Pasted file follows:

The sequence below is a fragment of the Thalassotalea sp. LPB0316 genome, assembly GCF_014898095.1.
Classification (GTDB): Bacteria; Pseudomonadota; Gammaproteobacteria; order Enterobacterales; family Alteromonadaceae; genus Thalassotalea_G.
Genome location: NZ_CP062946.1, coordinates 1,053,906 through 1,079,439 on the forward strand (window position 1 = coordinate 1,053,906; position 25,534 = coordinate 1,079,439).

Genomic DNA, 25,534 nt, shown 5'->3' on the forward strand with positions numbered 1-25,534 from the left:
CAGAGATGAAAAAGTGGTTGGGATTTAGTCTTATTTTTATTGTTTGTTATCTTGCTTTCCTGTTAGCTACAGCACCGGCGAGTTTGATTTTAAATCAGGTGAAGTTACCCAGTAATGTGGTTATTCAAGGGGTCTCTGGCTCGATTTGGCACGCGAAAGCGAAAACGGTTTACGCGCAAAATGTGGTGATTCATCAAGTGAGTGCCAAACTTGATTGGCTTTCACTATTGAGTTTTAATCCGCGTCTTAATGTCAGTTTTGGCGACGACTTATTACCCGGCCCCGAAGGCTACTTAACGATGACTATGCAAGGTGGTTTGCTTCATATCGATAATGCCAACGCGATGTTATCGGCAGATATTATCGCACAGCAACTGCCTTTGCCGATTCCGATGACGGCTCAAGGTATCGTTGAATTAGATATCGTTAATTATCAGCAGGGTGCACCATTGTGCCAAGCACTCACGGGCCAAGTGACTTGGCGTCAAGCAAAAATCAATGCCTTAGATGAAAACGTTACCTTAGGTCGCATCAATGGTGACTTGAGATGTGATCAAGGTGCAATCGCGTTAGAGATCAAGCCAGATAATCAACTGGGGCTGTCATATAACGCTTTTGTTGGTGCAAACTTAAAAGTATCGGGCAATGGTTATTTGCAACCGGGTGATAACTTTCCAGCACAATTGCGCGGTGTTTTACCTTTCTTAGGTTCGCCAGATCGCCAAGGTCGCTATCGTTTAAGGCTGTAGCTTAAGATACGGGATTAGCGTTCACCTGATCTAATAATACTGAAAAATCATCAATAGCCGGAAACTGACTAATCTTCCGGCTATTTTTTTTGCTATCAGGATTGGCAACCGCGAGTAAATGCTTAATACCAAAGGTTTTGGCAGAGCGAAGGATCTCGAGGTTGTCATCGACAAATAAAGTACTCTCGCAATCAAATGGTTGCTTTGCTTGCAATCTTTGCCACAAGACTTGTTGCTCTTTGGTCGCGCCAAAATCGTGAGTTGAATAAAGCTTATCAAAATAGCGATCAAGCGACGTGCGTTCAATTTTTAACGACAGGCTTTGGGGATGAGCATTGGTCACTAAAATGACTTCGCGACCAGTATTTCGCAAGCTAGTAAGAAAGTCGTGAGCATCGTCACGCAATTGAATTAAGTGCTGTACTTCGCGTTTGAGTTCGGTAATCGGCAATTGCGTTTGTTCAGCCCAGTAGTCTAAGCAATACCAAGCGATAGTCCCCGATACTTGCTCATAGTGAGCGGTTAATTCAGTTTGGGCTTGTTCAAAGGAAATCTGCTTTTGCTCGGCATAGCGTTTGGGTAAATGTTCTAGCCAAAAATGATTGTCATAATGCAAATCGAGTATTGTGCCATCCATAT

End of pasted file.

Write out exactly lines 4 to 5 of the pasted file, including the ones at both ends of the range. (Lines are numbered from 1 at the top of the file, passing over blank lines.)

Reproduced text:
Genomic DNA, 25,534 nt, shown 5'->3' on the forward strand with positions numbered 1-25,534 from the left:
CAGAGATGAAAAAGTGGTTGGGATTTAGTCTTATTTTTATTGTTTGTTATCTTGCTTTCCTGTTAGCTACAGCACCGGCGAGTTTGATTTTAAATCAGGTGAAGTTACCCAGTAATGTGGTTATTCAAGGGGTCTCTGGCTCGATTTGGCACGCGAAAGCGAAAACGGTTTACGCGCAAAATGTGGTGATTCATCAAGTGAGTGCCAAACTTGATTGGCTTTCACTATTGAGTTTTAATCCGCGTCTTAATGTCAGTTTTGGCGACGACTTATTACCCGGCCCCGAAGGCTACTTAACGATGACTATGCAAGGTGGTTTGCTTCATATCGATAATGCCAACGCGATGTTATCGGCAGATATTATCGCACAGCAACTGCCTTTGCCGATTCCGATGACGGCTCAAGGTATCGTTGAATTAGATATCGTTAATTATCAGCAGGGTGCACCATTGTGCCAAGCACTCACGGGCCAAGTGACTTGGCGTCAAGCAAAAATCAATGCCTTAGATGAAAACGTTACCTTAGGTCGCATCAATGGTGACTTGAGATGTGATCAAGGTGCAATCGCGTTAGAGATCAAGCCAGATAATCAACTGGGGCTGTCATATAACGCTTTTGTTGGTGCAAACTTAAAAGTATCGGGCAATGGTTATTTGCAACCGGGTGATAACTTTCCAGCACAATTGCGCGGTGTTTTACCTTTCTTAGGTTCGCCAGATCGCCAAGGTCGCTATCGTTTAAGGCTGTAGCTTAAGATACGGGATTAGCGTTCACCTGATCTAATAATACTGAAAAATCATCAATAGCCGGAAACTGACTAATCTTCCGGCTATTTTTTTTGCTATCAGGATTGGCAACCGCGAGTAAATGCTTAATACCAAAGGTTTTGGCAGAGCGAAGGATCTCGAGGTTGTCATCGACAAATAAAGTACTCTCGCAATCAAATGGTTGCTTTGCTTGCAATCTTTGCCACAAGACTTGTTGCTCTTTGGTCGCGCCAAAATCGTGAGTTGAATAAAGCTTATCAAAATAGCGATCAAGCGACGTGCGTTCAATTTTTAACGACAGGCTTTGGGGATGAGCATTGGTCACTAAAATGACTTCGCGACCAGTATTTCGCAAGCTAGTAAGAAAGTCGTGAGCATCGTCACGCAATTGAATTAAGTGCTGTACTTCGCGTTTGAGTTCGGTAATCGGCAATTGCGTTTGTTCAGCCCAGTAGTCTAAGCAATACCAAGCGATAGTCCCCGATACTTGCTCATAGTGAGCGGTTAATTCAGTTTGGGCTTGTTCAAAGGAAATCTGCTTTTGCTCGGCATAGCGTTTGGGTAAATGTTCTAGCCAAAAATGATTGTCATAATGCAAATCGAGTATTGTGCCATCCATAT